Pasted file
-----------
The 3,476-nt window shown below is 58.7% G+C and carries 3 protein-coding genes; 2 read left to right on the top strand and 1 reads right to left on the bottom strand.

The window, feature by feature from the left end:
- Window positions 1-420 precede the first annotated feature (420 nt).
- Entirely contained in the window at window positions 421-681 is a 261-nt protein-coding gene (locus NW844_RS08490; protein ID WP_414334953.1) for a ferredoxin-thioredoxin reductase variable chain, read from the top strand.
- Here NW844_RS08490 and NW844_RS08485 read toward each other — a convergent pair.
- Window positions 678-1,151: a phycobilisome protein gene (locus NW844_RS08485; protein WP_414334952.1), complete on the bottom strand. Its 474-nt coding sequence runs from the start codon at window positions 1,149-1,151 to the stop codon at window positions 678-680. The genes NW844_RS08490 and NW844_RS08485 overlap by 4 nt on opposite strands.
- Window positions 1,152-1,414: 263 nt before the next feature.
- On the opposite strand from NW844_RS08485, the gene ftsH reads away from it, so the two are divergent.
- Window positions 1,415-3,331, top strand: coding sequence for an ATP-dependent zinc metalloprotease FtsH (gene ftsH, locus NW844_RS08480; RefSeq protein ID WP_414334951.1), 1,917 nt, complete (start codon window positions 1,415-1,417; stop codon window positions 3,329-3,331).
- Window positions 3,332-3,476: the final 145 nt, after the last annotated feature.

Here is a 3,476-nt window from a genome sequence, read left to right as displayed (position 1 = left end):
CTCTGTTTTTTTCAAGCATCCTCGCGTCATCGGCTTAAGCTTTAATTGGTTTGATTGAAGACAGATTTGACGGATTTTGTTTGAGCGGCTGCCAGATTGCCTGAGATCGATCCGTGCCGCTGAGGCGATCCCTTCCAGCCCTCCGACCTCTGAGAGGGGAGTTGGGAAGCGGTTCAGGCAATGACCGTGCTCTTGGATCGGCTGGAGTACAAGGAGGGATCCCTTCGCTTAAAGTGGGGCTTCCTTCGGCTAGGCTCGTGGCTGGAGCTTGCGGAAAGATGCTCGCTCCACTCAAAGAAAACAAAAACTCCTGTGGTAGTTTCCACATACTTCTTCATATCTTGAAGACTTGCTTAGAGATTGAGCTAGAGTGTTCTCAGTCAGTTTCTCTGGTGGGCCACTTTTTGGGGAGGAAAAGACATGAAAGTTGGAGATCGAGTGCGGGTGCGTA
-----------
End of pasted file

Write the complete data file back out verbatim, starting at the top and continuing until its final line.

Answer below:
The 3,476-nt window shown below is 58.7% G+C and carries 3 protein-coding genes; 2 read left to right on the top strand and 1 reads right to left on the bottom strand.

The window, feature by feature from the left end:
- Window positions 1-420 precede the first annotated feature (420 nt).
- Entirely contained in the window at window positions 421-681 is a 261-nt protein-coding gene (locus NW844_RS08490; protein ID WP_414334953.1) for a ferredoxin-thioredoxin reductase variable chain, read from the top strand.
- Here NW844_RS08490 and NW844_RS08485 read toward each other — a convergent pair.
- Window positions 678-1,151: a phycobilisome protein gene (locus NW844_RS08485; protein WP_414334952.1), complete on the bottom strand. Its 474-nt coding sequence runs from the start codon at window positions 1,149-1,151 to the stop codon at window positions 678-680. The genes NW844_RS08490 and NW844_RS08485 overlap by 4 nt on opposite strands.
- Window positions 1,152-1,414: 263 nt before the next feature.
- On the opposite strand from NW844_RS08485, the gene ftsH reads away from it, so the two are divergent.
- Window positions 1,415-3,331, top strand: coding sequence for an ATP-dependent zinc metalloprotease FtsH (gene ftsH, locus NW844_RS08480; RefSeq protein ID WP_414334951.1), 1,917 nt, complete (start codon window positions 1,415-1,417; stop codon window positions 3,329-3,331).
- Window positions 3,332-3,476: the final 145 nt, after the last annotated feature.

Here is a 3,476-nt window from a genome sequence, read left to right as displayed (position 1 = left end):
CTCTGTTTTTTTCAAGCATCCTCGCGTCATCGGCTTAAGCTTTAATTGGTTTGATTGAAGACAGATTTGACGGATTTTGTTTGAGCGGCTGCCAGATTGCCTGAGATCGATCCGTGCCGCTGAGGCGATCCCTTCCAGCCCTCCGACCTCTGAGAGGGGAGTTGGGAAGCGGTTCAGGCAATGACCGTGCTCTTGGATCGGCTGGAGTACAAGGAGGGATCCCTTCGCTTAAAGTGGGGCTTCCTTCGGCTAGGCTCGTGGCTGGAGCTTGCGGAAAGATGCTCGCTCCACTCAAAGAAAACAAAAACTCCTGTGGTAGTTTCCACATACTTCTTCATATCTTGAAGACTTGCTTAGAGATTGAGCTAGAGTGTTCTCAGTCAGTTTCTCTGGTGGGCCACTTTTTGGGGAGGAAAAGACATGAAAGTTGGAGATCGAGTGCGGGTGCGTA